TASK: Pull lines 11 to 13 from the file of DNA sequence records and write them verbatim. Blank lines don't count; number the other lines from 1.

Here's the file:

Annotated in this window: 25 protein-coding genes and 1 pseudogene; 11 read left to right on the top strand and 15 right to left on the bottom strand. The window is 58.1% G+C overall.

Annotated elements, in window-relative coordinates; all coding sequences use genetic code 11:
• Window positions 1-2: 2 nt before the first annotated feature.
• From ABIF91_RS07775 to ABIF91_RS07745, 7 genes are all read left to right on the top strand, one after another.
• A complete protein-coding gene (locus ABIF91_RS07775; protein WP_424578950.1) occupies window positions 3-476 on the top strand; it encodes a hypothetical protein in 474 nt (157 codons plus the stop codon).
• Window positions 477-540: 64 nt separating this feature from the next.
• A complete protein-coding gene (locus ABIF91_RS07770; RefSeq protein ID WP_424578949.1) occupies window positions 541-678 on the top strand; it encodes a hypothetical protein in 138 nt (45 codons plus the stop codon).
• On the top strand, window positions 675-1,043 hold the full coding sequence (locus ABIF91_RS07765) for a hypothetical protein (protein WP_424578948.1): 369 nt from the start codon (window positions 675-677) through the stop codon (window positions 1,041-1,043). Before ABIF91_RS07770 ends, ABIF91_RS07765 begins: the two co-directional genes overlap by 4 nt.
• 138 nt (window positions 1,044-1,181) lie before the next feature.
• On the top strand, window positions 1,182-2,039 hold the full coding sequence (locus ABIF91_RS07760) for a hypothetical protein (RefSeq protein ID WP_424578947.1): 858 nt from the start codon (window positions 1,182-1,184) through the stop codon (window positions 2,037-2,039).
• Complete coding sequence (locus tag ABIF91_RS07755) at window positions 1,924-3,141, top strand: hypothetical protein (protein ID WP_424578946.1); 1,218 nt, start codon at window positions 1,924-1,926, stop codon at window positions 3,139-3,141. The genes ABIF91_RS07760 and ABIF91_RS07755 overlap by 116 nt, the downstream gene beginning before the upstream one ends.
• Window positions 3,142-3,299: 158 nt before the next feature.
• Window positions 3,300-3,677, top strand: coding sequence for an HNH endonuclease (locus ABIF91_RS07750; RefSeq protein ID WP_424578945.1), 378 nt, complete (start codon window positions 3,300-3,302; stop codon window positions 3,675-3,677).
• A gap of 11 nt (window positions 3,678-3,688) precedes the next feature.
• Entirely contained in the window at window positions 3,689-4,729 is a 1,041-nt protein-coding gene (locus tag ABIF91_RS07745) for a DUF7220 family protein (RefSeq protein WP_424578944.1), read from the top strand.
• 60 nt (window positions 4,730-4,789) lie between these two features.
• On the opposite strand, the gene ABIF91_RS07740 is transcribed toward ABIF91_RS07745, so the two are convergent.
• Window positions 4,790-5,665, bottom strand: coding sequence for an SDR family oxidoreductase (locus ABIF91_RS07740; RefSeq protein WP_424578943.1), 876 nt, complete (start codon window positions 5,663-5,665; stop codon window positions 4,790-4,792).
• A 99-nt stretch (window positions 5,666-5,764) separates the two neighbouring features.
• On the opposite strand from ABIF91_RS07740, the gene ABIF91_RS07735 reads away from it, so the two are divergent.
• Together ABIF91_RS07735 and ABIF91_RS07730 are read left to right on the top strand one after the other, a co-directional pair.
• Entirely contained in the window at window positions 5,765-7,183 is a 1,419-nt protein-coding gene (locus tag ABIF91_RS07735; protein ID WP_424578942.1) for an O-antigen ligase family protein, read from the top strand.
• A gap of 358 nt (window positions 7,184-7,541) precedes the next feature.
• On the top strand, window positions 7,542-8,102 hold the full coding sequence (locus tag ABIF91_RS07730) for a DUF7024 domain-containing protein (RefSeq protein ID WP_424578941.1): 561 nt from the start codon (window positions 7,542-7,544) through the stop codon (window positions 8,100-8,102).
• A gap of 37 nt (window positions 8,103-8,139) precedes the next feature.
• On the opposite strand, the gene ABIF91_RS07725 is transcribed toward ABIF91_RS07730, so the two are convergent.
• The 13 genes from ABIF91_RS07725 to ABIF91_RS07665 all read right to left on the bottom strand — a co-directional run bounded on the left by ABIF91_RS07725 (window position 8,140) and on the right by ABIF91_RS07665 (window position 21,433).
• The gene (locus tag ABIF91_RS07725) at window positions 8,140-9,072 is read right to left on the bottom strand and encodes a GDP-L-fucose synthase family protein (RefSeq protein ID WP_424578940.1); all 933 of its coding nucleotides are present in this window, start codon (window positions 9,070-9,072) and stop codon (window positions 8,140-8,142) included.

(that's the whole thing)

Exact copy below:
• Complete coding sequence (locus tag ABIF91_RS07755) at window positions 1,924-3,141, top strand: hypothetical protein (protein ID WP_424578946.1); 1,218 nt, start codon at window positions 1,924-1,926, stop codon at window positions 3,139-3,141. The genes ABIF91_RS07760 and ABIF91_RS07755 overlap by 116 nt, the downstream gene beginning before the upstream one ends.
• Window positions 3,142-3,299: 158 nt before the next feature.
• Window positions 3,300-3,677, top strand: coding sequence for an HNH endonuclease (locus ABIF91_RS07750; RefSeq protein ID WP_424578945.1), 378 nt, complete (start codon window positions 3,300-3,302; stop codon window positions 3,675-3,677).